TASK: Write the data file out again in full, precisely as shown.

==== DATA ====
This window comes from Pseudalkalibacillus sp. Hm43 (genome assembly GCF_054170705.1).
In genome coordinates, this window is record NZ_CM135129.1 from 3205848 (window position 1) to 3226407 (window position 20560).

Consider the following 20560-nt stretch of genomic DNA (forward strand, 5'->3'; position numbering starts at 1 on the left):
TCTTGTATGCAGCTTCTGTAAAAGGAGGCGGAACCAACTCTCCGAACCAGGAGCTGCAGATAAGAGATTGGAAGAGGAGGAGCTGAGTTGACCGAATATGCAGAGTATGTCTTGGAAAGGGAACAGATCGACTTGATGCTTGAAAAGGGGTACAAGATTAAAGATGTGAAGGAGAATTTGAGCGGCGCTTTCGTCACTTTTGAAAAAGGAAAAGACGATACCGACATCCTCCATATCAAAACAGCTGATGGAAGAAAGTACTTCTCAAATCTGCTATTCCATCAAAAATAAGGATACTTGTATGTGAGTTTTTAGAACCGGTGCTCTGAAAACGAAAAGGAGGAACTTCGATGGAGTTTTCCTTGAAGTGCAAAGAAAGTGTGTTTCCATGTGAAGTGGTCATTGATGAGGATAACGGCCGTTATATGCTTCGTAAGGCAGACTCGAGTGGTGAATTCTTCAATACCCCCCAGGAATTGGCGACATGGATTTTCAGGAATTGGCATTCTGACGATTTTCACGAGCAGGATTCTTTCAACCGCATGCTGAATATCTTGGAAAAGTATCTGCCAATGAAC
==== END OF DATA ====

This window comes from Pseudalkalibacillus sp. Hm43 (genome assembly GCF_054170705.1).
In genome coordinates, this window is record NZ_CM135129.1 from 3205848 (window position 1) to 3226407 (window position 20560).

Consider the following 20560-nt stretch of genomic DNA (forward strand, 5'->3'; position numbering starts at 1 on the left):
TCTTGTATGCAGCTTCTGTAAAAGGAGGCGGAACCAACTCTCCGAACCAGGAGCTGCAGATAAGAGATTGGAAGAGGAGGAGCTGAGTTGACCGAATATGCAGAGTATGTCTTGGAAAGGGAACAGATCGACTTGATGCTTGAAAAGGGGTACAAGATTAAAGATGTGAAGGAGAATTTGAGCGGCGCTTTCGTCACTTTTGAAAAAGGAAAAGACGATACCGACATCCTCCATATCAAAACAGCTGATGGAAGAAAGTACTTCTCAAATCTGCTATTCCATCAAAAATAAGGATACTTGTATGTGAGTTTTTAGAACCGGTGCTCTGAAAACGAAAAGGAGGAACTTCGATGGAGTTTTCCTTGAAGTGCAAAGAAAGTGTGTTTCCATGTGAAGTGGTCATTGATGAGGATAACGGCCGTTATATGCTTCGTAAGGCAGACTCGAGTGGTGAATTCTTCAATACCCCCCAGGAATTGGCGACATGGATTTTCAGGAATTGGCATTCTGACGATTTTCACGAGCAGGATTCTTTCAACCGCATGCTGAATATCTTGGAAAAGTATCTGCCAATGAAC